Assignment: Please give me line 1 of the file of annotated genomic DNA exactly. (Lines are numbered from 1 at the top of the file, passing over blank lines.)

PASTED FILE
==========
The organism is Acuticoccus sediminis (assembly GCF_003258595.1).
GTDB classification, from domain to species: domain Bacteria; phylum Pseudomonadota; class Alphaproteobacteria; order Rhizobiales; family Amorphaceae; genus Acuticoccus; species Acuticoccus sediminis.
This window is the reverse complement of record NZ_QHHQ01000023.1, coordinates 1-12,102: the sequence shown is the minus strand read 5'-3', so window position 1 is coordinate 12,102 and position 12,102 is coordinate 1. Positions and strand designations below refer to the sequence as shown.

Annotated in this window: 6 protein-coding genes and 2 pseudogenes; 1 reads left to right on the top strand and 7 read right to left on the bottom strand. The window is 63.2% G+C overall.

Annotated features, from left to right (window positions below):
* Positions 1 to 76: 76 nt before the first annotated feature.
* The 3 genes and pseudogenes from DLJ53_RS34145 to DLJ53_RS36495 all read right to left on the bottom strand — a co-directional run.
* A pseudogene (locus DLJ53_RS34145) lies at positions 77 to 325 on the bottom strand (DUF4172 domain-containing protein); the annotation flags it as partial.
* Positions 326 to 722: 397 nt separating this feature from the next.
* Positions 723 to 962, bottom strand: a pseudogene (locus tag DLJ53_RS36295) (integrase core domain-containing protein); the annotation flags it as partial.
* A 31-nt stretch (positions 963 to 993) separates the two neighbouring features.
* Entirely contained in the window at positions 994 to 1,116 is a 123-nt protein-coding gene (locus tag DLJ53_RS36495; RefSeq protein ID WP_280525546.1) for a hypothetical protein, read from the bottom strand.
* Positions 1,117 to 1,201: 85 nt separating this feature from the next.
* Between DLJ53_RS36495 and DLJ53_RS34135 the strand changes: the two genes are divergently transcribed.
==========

The organism is Acuticoccus sediminis (assembly GCF_003258595.1).